At 55 years old, Henry Rollins has become a household name in what seems to be dozens of industries. Whether it is as an actor, musician, writer, motivational speaker or TV/ Radio host, I guarantee that you’ve seen or heard him somewhere. In his new film “He never died”, the former member of “Black Flag” stars as Jack, an action anti-hero with a daughter to save. Think “Taken”, but with a whole lot more blood, a whole lot more swearing and a lead role you can actually picture kicking some real life ass. Lucky for us, Henry is not only giving us a chance to look at a screening of his latest gig, he’s also giving us the chance to learn more about him in a very special Q&A session.


Q : “He never died” is your latest work; can you tell us something about the film most people don’t know?

A : It is about a man named Jack. He has been alive for centuries. He’s depressed, bored and really good at killing people. It’s an interesting and by turns, funny film. It was one of the best scripts I have ever read. I am sure anyone interested can find the trailer online.


Q : Why acting? How does it feel when you see yourself on screen? Do you prefer to be recognized as an actor or as a musician (Why)?

A : It’s work and I take it. I don’t feel anything when I see myself onscreen. I am only interested in the work, not the result. Obviously, I would like the film to be good but I am mainly interested in doing things, not hanging around to look at them. I would prefer not to be recognized. Like I said, I am interested in the work itself, the act of doing. I am not an artist. I am an opportunist. If something interesting comes up, I go for it and see how well I can do.

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Q : How did the movie “He Never died” come to be? What were some of the challenges you had to face when making this film?

A : It was written with me in mind, which is a first. I think the biggest challenge was getting the money to make it. Thankfully, that’s not my department. When making it, we were challenged with the task of getting a lot of things right without the benefit of having more takes. Some of the things that have to break just right, we had one shot at it. Somehow, it all worked.


Q : When did you start to realize you had talent in acting? How does it feel to play the main character of the film?

A : I don’t think I have any acting talent. I show up and don’t get kicked off the set. I am as amazed as anyone else that I get any acting work at all. I approached the part in He Never Died as I do in any part. I go for it with all I have. The only thing different with HND is that there was more work. I felt no real pressure because I had worked very hard to prepare. Once we were doing the actual film, it was like getting in a fast car and hitting the gas. I really enjoyed it.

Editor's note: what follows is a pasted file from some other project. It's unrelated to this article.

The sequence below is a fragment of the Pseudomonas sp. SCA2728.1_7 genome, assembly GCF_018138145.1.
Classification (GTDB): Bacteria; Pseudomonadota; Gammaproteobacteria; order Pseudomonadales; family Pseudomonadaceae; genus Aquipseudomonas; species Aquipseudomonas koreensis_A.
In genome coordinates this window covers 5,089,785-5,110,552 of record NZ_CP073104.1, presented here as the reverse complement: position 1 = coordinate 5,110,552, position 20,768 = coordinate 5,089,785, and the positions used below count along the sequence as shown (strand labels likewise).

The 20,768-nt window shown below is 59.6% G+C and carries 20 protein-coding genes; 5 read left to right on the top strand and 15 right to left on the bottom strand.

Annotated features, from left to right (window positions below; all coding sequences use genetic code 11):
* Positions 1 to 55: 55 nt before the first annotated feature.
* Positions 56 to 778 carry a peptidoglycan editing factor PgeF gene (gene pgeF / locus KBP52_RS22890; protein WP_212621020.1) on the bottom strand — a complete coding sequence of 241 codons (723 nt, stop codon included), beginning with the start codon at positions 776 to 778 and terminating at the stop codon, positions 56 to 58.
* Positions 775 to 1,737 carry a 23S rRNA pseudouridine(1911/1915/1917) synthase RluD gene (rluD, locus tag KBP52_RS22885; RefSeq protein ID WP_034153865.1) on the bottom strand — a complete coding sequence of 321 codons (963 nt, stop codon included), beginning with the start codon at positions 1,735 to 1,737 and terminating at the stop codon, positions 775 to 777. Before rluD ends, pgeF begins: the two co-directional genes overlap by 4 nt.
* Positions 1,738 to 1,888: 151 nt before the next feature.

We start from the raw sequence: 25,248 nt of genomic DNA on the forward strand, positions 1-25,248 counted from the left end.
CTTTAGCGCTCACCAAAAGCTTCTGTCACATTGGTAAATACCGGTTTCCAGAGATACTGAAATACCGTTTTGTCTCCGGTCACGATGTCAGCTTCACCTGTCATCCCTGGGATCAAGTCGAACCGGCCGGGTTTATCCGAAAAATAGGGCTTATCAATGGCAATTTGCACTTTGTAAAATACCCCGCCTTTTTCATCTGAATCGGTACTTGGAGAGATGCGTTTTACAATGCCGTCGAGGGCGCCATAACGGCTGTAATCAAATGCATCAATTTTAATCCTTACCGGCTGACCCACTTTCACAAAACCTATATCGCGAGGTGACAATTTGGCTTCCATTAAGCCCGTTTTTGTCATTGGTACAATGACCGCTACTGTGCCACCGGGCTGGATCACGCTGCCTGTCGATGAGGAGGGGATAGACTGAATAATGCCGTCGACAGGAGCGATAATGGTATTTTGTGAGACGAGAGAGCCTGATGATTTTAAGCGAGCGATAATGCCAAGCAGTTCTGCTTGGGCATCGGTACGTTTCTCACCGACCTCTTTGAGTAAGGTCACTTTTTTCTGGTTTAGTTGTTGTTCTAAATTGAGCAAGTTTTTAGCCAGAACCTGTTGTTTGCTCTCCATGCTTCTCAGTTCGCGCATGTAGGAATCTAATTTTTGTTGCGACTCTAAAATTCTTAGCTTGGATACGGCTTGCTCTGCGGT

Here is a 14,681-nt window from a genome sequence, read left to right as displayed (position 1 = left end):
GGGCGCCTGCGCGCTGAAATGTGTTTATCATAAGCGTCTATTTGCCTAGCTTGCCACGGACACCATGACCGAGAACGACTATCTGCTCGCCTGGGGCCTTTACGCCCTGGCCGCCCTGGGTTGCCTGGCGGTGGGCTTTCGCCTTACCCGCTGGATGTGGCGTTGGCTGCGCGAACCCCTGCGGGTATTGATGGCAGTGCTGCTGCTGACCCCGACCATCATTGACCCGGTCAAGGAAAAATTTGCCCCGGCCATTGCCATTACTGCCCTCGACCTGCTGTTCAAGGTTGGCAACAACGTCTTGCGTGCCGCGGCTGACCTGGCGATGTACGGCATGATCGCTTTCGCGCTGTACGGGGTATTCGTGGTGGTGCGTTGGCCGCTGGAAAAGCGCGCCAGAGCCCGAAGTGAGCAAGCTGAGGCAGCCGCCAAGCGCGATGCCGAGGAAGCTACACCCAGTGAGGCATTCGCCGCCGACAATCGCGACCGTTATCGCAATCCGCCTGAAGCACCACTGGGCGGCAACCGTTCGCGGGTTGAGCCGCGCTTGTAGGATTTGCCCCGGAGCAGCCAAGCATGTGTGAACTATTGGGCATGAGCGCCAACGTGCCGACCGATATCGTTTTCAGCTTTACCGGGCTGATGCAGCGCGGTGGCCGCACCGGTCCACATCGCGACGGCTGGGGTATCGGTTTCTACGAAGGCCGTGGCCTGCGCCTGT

Q : If you could give advice to a young up and coming actor what would you say?

A : I would probably ask them for some tips. I think the most important thing with acting, music – any artistic goal – is you have to give all of yourself to it. You must commit. This is what I learned doing music. You have to be all in or not at all. That’s one of the things I like about acting, you can really throw yourself into it.


Q : What was your goal in making this film? What did you get out of making it?

A : The goal was to make it as best we could. I got a lot out of making it. I learned a lot about listening, working with others and being more available to other actors while shooting a scene.


Q : Who has inspired you the most in life and why? Whose acting do you admire?

A : I think the person who has inspired me most would be Ian MacKaye. I wish I had his patience and insight. I admire a lot of people’s acting. I am flatfooted with it. When you see someone who can really do it, it’s almost scary. It is a rare talent.


Q : You’ve been an inspiration to young adults by being brutally honest about everyday subjects, what challenges do you think are hardest for young adults in today’s society and how should we approach them?

A : I think at least one of the hardest challenges will be for young people to make a living. You train to do something and get out there to find that you need to be able to do a few things. I think there will be a lot of people with a few part time jobs rather than one full time job. I think young people would be well served to get multiple skill sets. There are simply more people in the world. They all want to eat. The pie is the same size but more people want a slice.


Q : What is next for Henry Rollins in 2016?

A : I have three films out this year, a lot of shows and travel going into late January of next year.


Conclusion: Thank you Henry. For those who didn’t know, Henry Rollins’ new film “He Never Died” was released in theatres on March 17.

By Noah Gareau